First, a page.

Ralfy Rabbit loves books so much, he ends up stealing them to feed his insatiable reading habit in WANTED! Ralfy Rabbit Book Burgular by Emily MacKenzie. But Ralfy’s book-burglaring days come to an end when young Arthur spots Ralfy making off with a favourite book.

Ralfy Rabbit’s love of books puts him on the wrong side of the law.


Henry, the title character of Oliver Jeffers’s The Incredible Book Eating Boy also has an insatiable appetite for books – only he likes to eat rather than read them. The more he eats, the smarter he gets. Eventually the strain on his digestive system proves too much and Henry finds a more conventional way to feed his love of literature.

Henry’s bibliophilia manifests itself in a rather unusual way.


I hope this post has whetted your own appetite for some bibliophilic picture books! If you have a favourite picture book about a book-lover that I haven’t mentioned, I’d love to hear about it in the comments section below.


Jonathan Emmett's latest picture book about bibliophiles is Prince Ribbit, illustrated by Poly Bernatene and published by Macmillan Children's Books.

Find out more about Jonathan and his books at his Scribble Street web site or his blog. You can also follow Jonathan on Facebook and Twitter @scribblestreet.





10 comments:

  1. Thanks, Jonathan. I also enjoy reading books about people enjoying books. I had an option fee on one of my own a long time ago. I keep meaning to go back to the manuscript and edit it -and now you've given me the jolt I need. Thank you, and good luck with Prince Ribbit.

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    1. Thanks, Clare. Alway happy to give fellow writers a jolt (in the nicest possible way). Good luck with your own bibliophile book.

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  2. I love the look of your new book, Jonathan. It looks filled with absorbing detail, and I am looking forward to reading it. A great selection of other books here, too. I'm going to Facebook it on my personal page as I know several parents who will be very grateful for your info!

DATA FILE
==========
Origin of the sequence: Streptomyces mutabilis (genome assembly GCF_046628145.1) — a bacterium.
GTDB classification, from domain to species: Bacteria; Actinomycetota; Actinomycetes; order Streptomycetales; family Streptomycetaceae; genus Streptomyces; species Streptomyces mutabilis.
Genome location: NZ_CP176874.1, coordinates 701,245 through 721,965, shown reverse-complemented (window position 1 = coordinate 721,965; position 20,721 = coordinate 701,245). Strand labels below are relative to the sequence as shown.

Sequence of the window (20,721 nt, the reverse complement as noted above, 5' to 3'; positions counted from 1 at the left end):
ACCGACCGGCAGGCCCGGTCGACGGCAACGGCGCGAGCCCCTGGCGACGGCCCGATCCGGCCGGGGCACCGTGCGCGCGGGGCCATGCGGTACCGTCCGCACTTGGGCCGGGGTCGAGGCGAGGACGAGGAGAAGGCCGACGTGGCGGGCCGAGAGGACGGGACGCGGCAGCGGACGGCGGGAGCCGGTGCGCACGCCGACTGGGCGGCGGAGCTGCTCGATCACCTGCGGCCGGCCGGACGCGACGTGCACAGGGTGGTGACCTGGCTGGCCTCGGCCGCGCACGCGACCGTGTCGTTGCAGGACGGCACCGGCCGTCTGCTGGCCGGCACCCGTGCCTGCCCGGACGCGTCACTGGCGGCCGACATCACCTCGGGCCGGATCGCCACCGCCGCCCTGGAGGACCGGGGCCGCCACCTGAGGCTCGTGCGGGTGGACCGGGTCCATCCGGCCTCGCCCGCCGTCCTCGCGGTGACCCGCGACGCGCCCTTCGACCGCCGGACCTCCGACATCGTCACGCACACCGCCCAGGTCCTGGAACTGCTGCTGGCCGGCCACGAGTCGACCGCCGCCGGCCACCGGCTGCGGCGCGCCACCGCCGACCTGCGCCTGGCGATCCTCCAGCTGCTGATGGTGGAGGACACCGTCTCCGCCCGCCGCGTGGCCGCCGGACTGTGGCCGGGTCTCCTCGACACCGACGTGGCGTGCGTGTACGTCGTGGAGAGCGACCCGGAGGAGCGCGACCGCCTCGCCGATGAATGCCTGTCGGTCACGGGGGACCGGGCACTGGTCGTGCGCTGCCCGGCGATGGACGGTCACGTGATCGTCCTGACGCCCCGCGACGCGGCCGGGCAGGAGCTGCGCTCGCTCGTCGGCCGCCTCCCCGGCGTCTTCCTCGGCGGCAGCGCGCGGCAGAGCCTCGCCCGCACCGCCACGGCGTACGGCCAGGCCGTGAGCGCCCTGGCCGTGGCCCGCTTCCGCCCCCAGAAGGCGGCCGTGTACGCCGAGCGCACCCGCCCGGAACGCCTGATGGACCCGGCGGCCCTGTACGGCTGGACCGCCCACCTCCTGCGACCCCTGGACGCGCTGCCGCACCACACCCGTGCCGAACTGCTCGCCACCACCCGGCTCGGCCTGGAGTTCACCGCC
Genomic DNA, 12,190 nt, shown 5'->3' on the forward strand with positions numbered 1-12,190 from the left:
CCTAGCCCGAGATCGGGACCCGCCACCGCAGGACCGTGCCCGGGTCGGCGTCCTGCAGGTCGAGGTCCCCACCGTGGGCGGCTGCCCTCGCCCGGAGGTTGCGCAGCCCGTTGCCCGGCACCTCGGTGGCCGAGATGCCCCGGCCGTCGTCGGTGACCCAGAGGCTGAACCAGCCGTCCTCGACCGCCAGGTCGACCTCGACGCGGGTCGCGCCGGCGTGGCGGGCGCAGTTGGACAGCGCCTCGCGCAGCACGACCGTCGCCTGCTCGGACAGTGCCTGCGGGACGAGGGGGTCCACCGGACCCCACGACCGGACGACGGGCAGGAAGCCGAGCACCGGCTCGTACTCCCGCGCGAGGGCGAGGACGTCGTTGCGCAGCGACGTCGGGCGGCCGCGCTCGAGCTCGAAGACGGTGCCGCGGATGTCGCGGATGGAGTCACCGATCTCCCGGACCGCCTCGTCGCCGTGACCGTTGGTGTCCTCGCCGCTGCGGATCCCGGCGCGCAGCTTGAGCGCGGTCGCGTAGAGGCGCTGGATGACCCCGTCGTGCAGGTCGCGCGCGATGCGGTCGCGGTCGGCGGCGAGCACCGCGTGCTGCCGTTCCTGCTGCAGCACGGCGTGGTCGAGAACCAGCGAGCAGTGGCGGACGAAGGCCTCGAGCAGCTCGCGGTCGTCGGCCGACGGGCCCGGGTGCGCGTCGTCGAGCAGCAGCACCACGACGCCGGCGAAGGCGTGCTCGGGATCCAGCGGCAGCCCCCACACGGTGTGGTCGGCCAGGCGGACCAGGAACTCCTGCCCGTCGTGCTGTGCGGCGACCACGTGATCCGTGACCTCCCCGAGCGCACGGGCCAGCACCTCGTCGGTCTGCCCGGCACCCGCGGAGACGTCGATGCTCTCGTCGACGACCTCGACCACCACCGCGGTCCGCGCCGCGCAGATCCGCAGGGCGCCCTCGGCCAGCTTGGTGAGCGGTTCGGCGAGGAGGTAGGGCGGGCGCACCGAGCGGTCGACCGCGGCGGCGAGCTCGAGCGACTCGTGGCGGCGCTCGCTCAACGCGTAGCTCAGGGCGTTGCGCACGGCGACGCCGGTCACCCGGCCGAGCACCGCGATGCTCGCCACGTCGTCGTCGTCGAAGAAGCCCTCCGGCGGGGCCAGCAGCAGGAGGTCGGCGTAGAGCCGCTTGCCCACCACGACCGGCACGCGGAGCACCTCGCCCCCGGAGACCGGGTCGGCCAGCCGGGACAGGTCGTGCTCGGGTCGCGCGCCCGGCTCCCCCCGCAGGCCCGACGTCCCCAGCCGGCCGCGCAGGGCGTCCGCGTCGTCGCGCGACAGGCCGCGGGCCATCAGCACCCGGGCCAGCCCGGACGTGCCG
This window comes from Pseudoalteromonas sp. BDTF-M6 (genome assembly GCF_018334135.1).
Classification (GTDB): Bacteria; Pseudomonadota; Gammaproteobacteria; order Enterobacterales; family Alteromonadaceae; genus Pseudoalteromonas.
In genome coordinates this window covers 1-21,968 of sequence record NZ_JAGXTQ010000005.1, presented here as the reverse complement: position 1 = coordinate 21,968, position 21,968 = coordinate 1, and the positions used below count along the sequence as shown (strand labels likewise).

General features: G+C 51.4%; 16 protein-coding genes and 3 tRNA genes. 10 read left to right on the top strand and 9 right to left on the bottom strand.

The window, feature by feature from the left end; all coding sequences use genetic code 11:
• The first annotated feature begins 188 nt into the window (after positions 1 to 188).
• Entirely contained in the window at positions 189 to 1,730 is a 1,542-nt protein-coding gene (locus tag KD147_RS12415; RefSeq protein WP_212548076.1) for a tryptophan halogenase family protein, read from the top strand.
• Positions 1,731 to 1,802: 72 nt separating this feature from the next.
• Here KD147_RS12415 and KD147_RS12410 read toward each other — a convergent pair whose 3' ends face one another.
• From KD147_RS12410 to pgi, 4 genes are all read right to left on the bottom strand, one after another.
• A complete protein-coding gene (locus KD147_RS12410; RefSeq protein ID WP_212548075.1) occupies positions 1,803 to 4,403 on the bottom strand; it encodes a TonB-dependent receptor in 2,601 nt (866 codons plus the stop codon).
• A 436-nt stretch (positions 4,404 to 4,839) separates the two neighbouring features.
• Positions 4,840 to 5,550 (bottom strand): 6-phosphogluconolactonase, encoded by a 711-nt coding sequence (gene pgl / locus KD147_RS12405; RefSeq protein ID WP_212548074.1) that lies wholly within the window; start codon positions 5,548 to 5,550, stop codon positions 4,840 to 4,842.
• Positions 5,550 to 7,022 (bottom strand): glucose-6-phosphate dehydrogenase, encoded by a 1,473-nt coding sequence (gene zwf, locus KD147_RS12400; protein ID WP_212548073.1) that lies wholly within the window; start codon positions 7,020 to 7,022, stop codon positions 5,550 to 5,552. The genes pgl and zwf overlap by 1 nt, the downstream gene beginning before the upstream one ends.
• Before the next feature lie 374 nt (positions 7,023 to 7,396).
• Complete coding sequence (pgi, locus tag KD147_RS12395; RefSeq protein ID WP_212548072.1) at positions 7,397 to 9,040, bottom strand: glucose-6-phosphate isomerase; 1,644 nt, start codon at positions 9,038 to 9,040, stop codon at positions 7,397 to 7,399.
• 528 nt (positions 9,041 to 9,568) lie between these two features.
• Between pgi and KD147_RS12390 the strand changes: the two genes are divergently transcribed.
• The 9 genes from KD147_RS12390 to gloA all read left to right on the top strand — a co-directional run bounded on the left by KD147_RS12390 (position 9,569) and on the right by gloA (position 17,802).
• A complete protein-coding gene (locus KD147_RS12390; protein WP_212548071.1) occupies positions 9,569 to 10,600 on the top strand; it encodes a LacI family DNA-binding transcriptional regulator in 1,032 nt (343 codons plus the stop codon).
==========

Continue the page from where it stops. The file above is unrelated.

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    1. Thanks, Moira. Poly has a great knack for amusing detail. It's a pleasure to be working with him. And Thank's for posting on FB too!

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  3. Lovely stuff! Do you know 'This Book Belongs to Aye-Aye' by Richard Byrne? Little Aye-Aye wants to be in a picture book. It's also a good story for those starting school because it tackles problems with other (animal) children, but all in a fun way.

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  4. Thanks for the suggestion, Pippa. I haven't read 'This Book Belongs to Aye-Aye'. Or "The Snatchabook" and "The Knight Who Wouldn't Fight" by Helen and Thomas Docherty, which Mélanie McGilloway has just suggested on Facebook.

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  5. Prince Ribbit looks a lot of fun, Jonathan, best of luck with it. I own a book called 'Castle of Books' by Bernard Clavel which I bought because I love bibliophile books, too. A kid builds a castle with books while his dad is absorbed in writing a poem.

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  6. Thanks Michelle, another one for me to look out for.

    Mélanie McGilloway has a great list of 'Picture books about reading, books and libraries' at http://librarymice.com/picture-books-about-reading-books-and-libraries/ including 'The Fantastic Flying Books of Mr Morris Lessmore' which is another favourite of mine, so I'm kicking myself for not including it in this post.

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  7. I enjoyed reading this post Jonathan and I look forward to reading your new book. I would also add Caryl Hart and Sarah Warburton's The Princess and the Giant to your list.

    I wrote a post for Story Snug about our favourite 'Book Characters Who Love Books!' which includes a couple of your suggestions among others - http://storysnug.com/2015/03/world-book-day/

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    1. Thanks, Catherine, and thanks for the recommendations too.